"Schmuck" is probably the first Yiddish word I ever learned, as it was (and may still be) my father's favorite. And, oh, what a great, noxious, churlish, pistol-crack of a word this is, with its slurry start and hard-consonant finish. If it wasn't a curse word, you would think it was a curse word.
It is a curse word, though, and don't let anyone tell you otherwise. There are some that will argue that this is an adaptation of an identical-sounding German word that means "jewelry," but the most convincing etymology of the word is the following: it comes from baby talk. This theory was proffered by author Michael Wex in his book "How to Be a Mentsh (And Not a Shmuck)" and is as follows:
"Schmuck" started with "shteck", which means "stick" in Yiddish. When parents would refer to their baby's penis, they would call it a "shteckl," because you can make anything small and adorable in Yiddish by adding an "l" sound to the end. This then became "shmeckl," which, indeed, is another Yiddish word for penis. And, finally, when the word was no longer cute, the "l" dropped off the end and it because "schmuck."
Schmuck is still used to mean penis, sometimes. But mostly it means ... well, a few things, none of them good. Here's a joke:
What's the difference between circumcision and divorce? With divorce, you lose the whole schmuck.
So, you see, it means penis, but also means someone you find contemptible.
Depending on context, "schmuck" can mean "idiot," or it can mean "jerk," or it can mean "loser." It's a plastic term, less one with a set definition than a word that acts as a mantle to wrap your contempt in. The guy who accidentally started a fire? What a schmuck! The guy he set on fire? Poor schmuck! And you, watching the whole thing and not helping? Do something, schmuck!
Here are some quotes that demonstrate the proper usage of the word schmuck:
From Humour and Religion: Challenges and Ambiguities, Hans Geybels, Walter Van Herck: "An Orthodox Jew is walking down the street in a definitely non-Jewish neighborhood, when he hears someone talking in Yiddish. He turns back and finds an animal store, where he finds indeed a parrot that speaks Yiddish perfectly. 'This,' the owner tells him, 'is a real Jewish parrot. It can recite psalms in Hebrew as well.' The man buys the animal, puts a tiny kippa on its head and throws a little prayer shawl over its wings. In the synagogue the next Sabbath he bets with each of the men for twenty dollars that the bird will speak Yiddish and sing a psalm. But the parrot stubbornly refuses to open its beak. The man is furious and goes home with the bird on his shoulder. Suddenly the parrot starts laughing: 'You schmuck, next week we'll return to the synagogue and bet for a hundred dollars each. And then I'll talk!'"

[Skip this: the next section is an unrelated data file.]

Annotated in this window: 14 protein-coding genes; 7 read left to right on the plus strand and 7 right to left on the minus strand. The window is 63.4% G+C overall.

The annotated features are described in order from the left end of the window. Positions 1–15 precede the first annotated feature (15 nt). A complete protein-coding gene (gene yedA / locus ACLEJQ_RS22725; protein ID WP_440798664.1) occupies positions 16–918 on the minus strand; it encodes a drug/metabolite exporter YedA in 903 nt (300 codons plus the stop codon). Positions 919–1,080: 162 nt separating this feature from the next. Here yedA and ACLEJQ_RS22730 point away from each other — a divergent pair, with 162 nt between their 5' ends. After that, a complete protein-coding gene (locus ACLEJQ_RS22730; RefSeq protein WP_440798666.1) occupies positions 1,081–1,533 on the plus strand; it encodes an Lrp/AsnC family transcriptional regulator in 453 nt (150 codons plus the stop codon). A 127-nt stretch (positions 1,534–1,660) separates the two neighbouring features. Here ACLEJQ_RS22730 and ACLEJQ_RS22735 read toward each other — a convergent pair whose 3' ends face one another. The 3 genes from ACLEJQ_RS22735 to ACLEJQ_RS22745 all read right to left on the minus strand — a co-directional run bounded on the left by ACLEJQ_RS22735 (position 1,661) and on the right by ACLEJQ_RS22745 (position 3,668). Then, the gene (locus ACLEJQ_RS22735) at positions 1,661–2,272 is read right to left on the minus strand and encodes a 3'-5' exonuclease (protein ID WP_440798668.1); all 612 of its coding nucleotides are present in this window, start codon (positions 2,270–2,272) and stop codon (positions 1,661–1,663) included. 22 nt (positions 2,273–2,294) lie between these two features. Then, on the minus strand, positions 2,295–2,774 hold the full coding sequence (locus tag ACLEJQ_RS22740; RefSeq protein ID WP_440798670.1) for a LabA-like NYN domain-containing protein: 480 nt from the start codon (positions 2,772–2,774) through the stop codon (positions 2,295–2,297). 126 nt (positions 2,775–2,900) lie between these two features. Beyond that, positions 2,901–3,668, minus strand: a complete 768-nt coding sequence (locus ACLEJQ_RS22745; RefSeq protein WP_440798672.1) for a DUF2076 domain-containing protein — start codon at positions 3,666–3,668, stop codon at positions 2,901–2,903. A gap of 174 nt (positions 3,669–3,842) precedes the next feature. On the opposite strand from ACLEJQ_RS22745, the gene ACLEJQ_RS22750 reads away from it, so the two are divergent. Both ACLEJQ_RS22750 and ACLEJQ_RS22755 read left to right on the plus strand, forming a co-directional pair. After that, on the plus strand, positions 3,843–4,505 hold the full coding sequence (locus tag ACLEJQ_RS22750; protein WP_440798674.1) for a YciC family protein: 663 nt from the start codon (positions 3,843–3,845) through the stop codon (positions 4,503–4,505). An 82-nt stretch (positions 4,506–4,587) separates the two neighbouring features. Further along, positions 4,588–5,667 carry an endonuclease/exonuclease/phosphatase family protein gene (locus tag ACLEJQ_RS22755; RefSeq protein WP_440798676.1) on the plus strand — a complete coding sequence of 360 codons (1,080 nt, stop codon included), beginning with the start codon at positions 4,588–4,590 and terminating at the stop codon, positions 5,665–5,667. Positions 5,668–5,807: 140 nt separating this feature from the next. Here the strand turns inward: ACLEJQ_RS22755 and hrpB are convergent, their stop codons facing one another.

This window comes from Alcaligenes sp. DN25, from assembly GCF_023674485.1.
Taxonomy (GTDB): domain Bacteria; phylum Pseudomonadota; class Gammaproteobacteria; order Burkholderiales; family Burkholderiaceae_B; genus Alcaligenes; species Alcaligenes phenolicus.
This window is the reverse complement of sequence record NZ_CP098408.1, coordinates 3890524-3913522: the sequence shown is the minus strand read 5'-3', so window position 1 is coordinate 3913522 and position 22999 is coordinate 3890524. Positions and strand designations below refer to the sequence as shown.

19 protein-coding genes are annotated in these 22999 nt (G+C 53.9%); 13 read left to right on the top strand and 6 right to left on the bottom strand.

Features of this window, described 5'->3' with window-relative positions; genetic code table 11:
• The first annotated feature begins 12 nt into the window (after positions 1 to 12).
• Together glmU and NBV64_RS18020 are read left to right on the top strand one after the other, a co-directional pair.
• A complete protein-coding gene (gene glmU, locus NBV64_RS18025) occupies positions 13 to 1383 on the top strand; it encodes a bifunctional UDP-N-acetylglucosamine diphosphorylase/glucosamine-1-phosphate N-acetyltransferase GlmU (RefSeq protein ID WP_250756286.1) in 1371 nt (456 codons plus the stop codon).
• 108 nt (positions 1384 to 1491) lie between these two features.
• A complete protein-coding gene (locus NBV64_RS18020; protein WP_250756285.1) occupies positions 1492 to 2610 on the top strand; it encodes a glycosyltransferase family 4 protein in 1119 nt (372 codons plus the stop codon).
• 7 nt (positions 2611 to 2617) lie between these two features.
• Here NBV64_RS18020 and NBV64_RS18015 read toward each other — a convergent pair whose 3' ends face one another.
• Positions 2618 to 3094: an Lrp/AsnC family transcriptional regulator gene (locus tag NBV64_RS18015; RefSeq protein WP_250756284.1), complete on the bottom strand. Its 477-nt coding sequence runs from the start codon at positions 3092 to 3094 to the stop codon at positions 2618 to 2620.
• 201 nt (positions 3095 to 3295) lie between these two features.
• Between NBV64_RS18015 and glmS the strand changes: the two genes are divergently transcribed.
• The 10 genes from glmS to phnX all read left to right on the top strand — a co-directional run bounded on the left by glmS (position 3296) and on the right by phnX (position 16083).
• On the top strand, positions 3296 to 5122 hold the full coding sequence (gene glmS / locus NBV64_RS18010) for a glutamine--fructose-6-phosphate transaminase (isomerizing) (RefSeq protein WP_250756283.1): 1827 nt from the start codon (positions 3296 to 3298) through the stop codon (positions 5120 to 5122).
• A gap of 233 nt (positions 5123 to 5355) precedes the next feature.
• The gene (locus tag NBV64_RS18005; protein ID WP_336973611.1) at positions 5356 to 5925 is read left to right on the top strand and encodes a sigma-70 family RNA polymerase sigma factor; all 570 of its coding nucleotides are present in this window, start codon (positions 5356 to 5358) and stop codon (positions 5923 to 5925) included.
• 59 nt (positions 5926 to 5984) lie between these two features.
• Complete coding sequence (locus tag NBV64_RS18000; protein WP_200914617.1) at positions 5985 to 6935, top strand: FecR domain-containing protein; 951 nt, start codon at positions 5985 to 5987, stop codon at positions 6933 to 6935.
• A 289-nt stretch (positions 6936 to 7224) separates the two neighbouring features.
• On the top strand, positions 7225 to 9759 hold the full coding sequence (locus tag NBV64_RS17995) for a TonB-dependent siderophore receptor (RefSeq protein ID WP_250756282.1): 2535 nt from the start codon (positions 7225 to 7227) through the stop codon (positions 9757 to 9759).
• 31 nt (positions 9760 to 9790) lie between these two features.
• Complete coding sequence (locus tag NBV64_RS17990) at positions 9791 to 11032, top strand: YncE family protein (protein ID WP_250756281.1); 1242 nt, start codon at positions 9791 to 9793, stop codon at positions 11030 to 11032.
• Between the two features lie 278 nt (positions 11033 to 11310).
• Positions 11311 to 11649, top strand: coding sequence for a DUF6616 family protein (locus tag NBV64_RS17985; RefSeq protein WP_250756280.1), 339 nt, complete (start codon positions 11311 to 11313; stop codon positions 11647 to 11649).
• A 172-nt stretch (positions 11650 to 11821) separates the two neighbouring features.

From The Ultimate Book of Jewish Jokes, David Minkoff: "Sadie tells Maurice, 'You’re a schmuck! You always were a schmuck and you always will be a schmuck! You look, act and dress like a schmuck! You’ll be a schmuck until the day you die! And if they ran a world-wide competition for schmucks, you would be the world’s second biggest schmuck!' 'Why only second place?' Maurice asks. 'Because you’re a schmuck!' Sadie screams."
The New Yorker, Volume 77, Issues 10-16: “A schmuck is someone who does something that you don't agree with. ... The Eskimos have four hundred words for snow, and the Jews have four hundred words for schmuck."
Thirty-Nine Years of Short-Term Memory Loss, Tom Davis: "We had submitted that script to SNL with 'schmuck' as Lincoln's word choice. But there was an objection even to 'schmuck,' which, our censor at the time, Bill Clotworthy, said was a Yiddish word for 'penis.' Al [Franken] recalled to him the Lenny Bruce explanation, 'Like a schmuck I drove all the way to Brooklyn,' which, Al pointed out, did not mean 'Like a penis I drove all the way to Brooklyn." Lorne [Michaels], who didn't feel like going to the wall for this one, sent Al a memo: 'You can't say 'schmuck,' schmuck."